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5. "Off with that girdle, like heaven's Zone glistering": The speaker implores his lover to remove her girdle, comparing it to the glittering belt of the heavens, suggesting that her nakedness is like a celestial sight.

6. "But a far fairer world encompassing": He suggests that her naked body is even more beautiful than the heavens themselves.

7. "Unpin that spangled breastplate which you wear": The speaker asks his lover to remove her adorned corset, likening it to a breastplate.

8. "That th'eyes of busy fools may be stopped there": He suggests that her breasts are so enticing that they distract "busy fools" from their foolish pursuits.

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9. "Unlace yourself, for that harmonious chime": The speaker requests his lover to remove her laces, comparing the sound to harmonious music.

10. "Tells me from you that now it is bed time": The sound of her removing her laces signals to him that it is now time for them to go to bed together.

11. "Off with that happy busk, which I envy": He asks her to remove the busk (a piece of stiff material) from her bodice, expressing envy towards it for being close to her body.

12. "That still can be and still can stand so nigh": The speaker envies the busk's proximity to his lover's body and its ability to remain close to her.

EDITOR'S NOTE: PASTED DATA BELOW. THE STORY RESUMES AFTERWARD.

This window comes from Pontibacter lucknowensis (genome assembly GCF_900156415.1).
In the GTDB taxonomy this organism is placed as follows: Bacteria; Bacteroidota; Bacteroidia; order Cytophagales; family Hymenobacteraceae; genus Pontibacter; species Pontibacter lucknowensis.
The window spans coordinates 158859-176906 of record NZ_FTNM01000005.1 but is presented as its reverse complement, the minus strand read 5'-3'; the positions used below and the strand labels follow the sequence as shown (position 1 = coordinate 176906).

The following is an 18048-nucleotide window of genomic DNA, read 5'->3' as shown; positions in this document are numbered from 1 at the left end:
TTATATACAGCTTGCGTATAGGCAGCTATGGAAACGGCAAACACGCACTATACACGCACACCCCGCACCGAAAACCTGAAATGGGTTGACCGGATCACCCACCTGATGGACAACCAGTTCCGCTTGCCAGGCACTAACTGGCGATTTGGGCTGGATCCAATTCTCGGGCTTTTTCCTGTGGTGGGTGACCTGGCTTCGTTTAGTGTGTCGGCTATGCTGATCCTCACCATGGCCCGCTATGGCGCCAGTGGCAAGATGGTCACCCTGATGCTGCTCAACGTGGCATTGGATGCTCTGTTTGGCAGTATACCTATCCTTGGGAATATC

13. "Your gown going off, such beauteous state reveals": As she removes her gown, her beauty is revealed in its full glory.

14. "As when from flowery meads th'hills shadow steals": Her undressing is compared to the beauty revealed when shadows move across flowery meadows and hills.

15. "O cunning Love, with tears thou keep'st me blind": The speaker marvels at the cunning of love, which keeps him blind to everything but his lover's beauty.

16. "Lest eyes well-seeing thy foul faults should find": Love blinds him to his lover's faults, ensuring he sees only her beauty.

17. "Stay for a while, then haste thee to be gone": The speaker asks love to linger for a moment before leaving.

18. "What satisfaction canst thou have tonight?": He questions what satisfaction love can find in departing from their intimate encounter.

19. "I am wearied with toil, I will sit down": The speaker expresses weariness from waiting and decides to sit down.

20. "And in the comfort of darkness and close eyes": He finds comfort in the darkness and closes his eyes, anticipating the intimate encounter to come.